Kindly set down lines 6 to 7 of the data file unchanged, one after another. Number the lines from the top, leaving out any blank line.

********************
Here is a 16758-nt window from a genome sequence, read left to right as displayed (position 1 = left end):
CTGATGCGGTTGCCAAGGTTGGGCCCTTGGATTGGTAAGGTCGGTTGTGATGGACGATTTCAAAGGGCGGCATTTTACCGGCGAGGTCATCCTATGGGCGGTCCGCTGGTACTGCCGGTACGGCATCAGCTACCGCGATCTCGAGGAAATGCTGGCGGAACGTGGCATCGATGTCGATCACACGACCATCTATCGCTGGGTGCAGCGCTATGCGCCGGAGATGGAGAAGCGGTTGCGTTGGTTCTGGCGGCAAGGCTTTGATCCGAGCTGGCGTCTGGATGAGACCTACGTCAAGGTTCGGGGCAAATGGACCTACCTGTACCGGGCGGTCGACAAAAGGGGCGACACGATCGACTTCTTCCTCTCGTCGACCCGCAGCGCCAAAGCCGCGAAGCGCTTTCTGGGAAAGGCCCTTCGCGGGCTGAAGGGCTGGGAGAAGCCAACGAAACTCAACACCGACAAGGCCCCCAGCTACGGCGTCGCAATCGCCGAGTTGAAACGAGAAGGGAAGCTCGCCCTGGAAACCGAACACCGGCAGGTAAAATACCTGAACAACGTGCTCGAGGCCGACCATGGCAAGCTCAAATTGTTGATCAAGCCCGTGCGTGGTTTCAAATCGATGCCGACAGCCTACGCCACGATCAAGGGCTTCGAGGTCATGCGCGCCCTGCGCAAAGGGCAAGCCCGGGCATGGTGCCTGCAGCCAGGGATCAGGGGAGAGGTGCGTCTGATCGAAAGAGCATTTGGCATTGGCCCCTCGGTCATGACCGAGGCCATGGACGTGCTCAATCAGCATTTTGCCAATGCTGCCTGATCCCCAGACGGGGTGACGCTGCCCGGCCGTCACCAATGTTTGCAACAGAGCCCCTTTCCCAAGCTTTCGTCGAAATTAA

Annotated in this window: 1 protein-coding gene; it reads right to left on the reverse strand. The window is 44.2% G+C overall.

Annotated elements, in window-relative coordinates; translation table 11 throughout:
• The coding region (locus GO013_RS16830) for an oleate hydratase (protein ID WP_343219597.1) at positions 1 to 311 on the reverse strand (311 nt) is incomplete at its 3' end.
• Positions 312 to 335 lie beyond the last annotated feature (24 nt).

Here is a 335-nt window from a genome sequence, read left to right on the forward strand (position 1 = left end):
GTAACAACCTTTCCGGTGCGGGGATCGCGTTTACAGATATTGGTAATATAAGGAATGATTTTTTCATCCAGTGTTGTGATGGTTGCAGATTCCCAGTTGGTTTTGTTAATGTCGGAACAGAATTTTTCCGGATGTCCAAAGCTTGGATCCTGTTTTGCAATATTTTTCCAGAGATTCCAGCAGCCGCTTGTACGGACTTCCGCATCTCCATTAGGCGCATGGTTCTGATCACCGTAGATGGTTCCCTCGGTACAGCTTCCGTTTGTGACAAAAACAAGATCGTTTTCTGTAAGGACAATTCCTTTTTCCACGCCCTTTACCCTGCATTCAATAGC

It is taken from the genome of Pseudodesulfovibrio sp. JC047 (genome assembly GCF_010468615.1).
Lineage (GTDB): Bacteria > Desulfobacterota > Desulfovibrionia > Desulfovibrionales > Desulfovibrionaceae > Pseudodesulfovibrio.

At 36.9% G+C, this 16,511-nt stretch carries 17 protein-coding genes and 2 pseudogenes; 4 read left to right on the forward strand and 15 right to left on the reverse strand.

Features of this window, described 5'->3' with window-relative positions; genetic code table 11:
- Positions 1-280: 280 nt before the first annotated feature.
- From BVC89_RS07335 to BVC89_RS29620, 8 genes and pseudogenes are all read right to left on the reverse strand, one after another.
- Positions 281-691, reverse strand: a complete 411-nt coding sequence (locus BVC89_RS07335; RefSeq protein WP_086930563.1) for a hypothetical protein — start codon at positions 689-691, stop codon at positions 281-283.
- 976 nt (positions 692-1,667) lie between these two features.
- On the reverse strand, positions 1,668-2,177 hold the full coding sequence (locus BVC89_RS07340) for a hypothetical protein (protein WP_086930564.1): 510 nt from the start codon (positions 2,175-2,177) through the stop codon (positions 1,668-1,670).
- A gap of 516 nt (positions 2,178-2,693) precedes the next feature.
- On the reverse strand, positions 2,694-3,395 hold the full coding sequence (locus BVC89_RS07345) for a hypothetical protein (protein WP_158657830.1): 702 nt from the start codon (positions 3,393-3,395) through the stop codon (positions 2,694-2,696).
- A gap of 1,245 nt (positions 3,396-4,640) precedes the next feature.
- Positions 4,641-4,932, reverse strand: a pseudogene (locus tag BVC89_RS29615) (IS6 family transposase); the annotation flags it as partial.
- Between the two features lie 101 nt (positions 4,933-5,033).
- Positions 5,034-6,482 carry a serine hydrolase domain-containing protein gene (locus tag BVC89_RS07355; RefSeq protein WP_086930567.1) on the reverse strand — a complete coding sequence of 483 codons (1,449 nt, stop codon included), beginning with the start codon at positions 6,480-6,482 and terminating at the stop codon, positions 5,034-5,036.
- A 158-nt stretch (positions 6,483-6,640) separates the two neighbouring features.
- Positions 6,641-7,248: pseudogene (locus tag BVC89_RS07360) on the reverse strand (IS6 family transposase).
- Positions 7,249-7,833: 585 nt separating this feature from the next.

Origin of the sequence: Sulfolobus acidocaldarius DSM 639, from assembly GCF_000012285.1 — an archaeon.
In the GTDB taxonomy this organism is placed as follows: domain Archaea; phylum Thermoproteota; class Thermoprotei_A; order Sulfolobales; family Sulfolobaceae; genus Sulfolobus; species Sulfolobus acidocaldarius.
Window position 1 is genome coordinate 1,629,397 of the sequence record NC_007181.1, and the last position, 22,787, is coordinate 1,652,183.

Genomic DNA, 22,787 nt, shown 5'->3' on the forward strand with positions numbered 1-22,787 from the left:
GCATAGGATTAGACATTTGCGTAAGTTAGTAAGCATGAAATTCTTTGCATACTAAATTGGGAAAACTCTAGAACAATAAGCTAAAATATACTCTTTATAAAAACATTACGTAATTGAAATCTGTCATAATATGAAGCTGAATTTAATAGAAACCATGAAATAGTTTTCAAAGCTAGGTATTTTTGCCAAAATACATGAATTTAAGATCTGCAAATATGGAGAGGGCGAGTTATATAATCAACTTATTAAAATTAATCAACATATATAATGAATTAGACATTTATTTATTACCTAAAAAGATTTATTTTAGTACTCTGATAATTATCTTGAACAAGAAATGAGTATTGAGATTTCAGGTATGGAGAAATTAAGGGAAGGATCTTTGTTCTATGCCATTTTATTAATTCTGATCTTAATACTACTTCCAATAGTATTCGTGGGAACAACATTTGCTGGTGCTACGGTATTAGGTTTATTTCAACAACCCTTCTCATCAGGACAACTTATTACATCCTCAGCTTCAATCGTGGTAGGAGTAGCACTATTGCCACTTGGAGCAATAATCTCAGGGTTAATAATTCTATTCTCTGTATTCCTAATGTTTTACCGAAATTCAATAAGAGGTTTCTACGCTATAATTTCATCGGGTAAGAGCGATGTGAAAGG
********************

• Positions 312 to 335 lie beyond the last annotated feature (24 nt).

Here is a 335-nt window from a genome sequence, read left to right on the forward strand (position 1 = left end):